Where states stand on surprise-billing approaches

As federal lawmakers work on a surprise-billing fix, states have been at work as well.

At least nine states had enacted and implemented laws with comprehensive surprise-billing approaches for state-regulated health plans as of June, according to according to a Kaiser Family Foundation study, which updated figures from the Commonwealth Fund, a liberal think tank.

California, Connecticut, Florida, Illinois, Maryland, New Hampshire, New Jersey, New York and Oregon all have surprise-billing laws in place.

New Mexico, Washington, Colorado and Texas have enacted surprise-billing laws that had not taken effect as of June, according to the study.

Kaiser Family Foundation said comprehensive approaches generally do not hold patients responsible for unexpected out-of-network bills and include a process to resolve the payment amount for such bills.

Some states have limited surprise-billing approaches for state-regulated health plans. For example, they ban surprise medical bills for emergency care, but their laws don't apply to bills from out-of-network providers providing care in in-network hospitals, according to the study.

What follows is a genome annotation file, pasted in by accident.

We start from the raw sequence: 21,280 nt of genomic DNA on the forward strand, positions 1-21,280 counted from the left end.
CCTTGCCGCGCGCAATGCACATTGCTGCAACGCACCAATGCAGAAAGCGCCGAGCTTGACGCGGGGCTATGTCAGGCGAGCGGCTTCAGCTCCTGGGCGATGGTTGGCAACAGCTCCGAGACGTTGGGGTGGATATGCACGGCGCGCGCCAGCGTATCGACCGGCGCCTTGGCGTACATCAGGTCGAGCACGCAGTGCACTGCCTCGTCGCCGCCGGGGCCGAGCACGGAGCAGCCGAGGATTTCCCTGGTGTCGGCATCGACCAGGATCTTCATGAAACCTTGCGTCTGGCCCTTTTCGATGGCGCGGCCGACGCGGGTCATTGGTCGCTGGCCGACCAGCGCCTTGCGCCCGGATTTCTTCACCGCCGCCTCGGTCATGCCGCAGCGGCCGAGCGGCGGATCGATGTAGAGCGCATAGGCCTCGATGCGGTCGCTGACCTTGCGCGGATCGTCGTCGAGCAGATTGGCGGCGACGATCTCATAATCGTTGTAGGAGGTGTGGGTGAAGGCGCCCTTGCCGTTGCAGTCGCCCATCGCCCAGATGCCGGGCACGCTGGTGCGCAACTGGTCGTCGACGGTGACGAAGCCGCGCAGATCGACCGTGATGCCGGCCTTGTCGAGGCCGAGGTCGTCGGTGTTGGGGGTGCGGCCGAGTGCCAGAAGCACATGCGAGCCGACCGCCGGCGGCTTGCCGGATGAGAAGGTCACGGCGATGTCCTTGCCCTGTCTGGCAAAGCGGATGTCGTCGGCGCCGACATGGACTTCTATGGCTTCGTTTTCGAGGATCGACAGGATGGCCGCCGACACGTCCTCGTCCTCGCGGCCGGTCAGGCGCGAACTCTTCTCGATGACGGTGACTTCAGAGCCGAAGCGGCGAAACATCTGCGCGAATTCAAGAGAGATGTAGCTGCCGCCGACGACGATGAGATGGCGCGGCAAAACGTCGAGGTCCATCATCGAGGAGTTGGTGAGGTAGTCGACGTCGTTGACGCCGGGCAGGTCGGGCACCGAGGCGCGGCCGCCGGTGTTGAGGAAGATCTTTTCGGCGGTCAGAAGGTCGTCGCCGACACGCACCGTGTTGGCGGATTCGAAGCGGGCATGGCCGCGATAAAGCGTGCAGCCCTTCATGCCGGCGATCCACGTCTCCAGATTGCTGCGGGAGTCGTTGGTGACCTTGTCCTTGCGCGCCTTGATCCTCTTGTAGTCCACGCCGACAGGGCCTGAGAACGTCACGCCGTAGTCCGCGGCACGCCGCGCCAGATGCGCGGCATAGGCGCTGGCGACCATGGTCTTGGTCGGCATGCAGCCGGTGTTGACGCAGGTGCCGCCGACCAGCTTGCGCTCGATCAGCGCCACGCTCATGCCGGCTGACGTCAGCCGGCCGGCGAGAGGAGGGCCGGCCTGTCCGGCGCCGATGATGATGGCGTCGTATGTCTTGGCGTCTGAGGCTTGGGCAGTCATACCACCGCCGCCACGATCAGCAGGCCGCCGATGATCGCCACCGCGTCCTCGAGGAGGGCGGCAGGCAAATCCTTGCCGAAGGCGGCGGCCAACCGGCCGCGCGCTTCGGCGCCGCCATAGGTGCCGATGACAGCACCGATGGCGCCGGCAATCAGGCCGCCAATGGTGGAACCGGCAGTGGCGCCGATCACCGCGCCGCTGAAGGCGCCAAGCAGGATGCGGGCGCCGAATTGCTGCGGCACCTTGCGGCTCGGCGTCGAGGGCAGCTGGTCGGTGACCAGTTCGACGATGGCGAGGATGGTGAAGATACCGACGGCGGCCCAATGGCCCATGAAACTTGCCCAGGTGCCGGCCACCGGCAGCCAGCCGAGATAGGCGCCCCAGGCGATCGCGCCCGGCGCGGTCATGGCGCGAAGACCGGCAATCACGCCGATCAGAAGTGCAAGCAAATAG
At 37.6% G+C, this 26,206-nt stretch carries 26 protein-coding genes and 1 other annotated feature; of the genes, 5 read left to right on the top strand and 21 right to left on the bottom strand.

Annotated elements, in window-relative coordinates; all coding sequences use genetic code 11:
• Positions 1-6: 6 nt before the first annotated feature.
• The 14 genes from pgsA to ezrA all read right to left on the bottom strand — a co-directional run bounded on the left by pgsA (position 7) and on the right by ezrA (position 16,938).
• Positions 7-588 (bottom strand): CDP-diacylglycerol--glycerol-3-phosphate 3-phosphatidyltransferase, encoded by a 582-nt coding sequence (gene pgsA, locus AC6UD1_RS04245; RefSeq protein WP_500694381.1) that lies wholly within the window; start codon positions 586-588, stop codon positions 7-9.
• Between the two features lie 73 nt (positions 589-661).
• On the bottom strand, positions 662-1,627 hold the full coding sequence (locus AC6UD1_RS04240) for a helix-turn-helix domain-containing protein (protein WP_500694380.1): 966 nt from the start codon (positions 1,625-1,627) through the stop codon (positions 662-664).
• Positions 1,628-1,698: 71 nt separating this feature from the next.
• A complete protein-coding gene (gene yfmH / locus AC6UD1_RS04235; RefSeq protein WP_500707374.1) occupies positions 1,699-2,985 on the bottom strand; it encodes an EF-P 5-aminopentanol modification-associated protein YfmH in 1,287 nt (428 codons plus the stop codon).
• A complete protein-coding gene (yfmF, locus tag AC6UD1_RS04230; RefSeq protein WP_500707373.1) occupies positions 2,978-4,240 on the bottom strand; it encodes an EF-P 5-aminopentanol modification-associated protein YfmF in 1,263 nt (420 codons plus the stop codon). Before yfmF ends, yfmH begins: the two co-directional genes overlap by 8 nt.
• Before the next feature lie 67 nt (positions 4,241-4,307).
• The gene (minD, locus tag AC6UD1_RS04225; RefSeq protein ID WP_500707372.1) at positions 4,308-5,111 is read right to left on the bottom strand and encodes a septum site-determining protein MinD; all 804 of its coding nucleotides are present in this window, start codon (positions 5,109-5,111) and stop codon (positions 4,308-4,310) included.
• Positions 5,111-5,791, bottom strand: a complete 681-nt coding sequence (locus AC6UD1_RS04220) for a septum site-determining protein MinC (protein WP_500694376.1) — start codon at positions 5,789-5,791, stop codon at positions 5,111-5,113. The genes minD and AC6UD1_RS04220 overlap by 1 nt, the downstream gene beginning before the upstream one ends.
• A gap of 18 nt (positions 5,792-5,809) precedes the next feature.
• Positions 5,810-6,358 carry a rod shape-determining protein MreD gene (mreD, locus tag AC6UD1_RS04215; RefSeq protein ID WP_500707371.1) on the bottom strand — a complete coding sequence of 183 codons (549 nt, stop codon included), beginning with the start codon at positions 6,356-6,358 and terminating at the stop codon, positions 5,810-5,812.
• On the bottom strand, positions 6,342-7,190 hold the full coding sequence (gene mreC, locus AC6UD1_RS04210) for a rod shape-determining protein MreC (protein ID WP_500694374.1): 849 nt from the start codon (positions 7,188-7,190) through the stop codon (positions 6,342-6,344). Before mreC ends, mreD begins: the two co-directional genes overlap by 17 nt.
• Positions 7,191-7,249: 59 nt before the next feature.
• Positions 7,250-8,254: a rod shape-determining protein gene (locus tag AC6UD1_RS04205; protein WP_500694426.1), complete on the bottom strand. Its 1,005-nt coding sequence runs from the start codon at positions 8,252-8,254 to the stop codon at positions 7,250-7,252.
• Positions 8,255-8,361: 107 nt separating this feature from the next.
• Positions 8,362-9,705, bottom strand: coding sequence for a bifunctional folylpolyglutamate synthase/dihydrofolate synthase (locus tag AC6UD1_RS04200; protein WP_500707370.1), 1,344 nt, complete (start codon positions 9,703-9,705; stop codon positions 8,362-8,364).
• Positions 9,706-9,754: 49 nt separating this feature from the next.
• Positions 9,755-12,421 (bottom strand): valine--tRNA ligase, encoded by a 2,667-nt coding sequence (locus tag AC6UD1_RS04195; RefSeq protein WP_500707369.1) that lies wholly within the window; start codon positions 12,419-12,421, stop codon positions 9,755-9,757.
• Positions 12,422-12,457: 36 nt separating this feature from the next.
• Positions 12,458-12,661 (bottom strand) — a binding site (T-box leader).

States with limited approaches are Nevada, Arizona, Mississippi, North Carolina, West Virginia, Pennsylvania, Indiana, Iowa, Minnesota, Massachusetts, Vermont, Delaware and Maine.

Read more about the study here.


More articles on healthcare finance:

Cook County Health's Dr. John Jay Shannon: Impending Medicaid DSH cuts are 'immoral'
For-profit hospital stock report: Week of July 15-19
New York had most out-of-network charges for in-network inpatient stays in 2017

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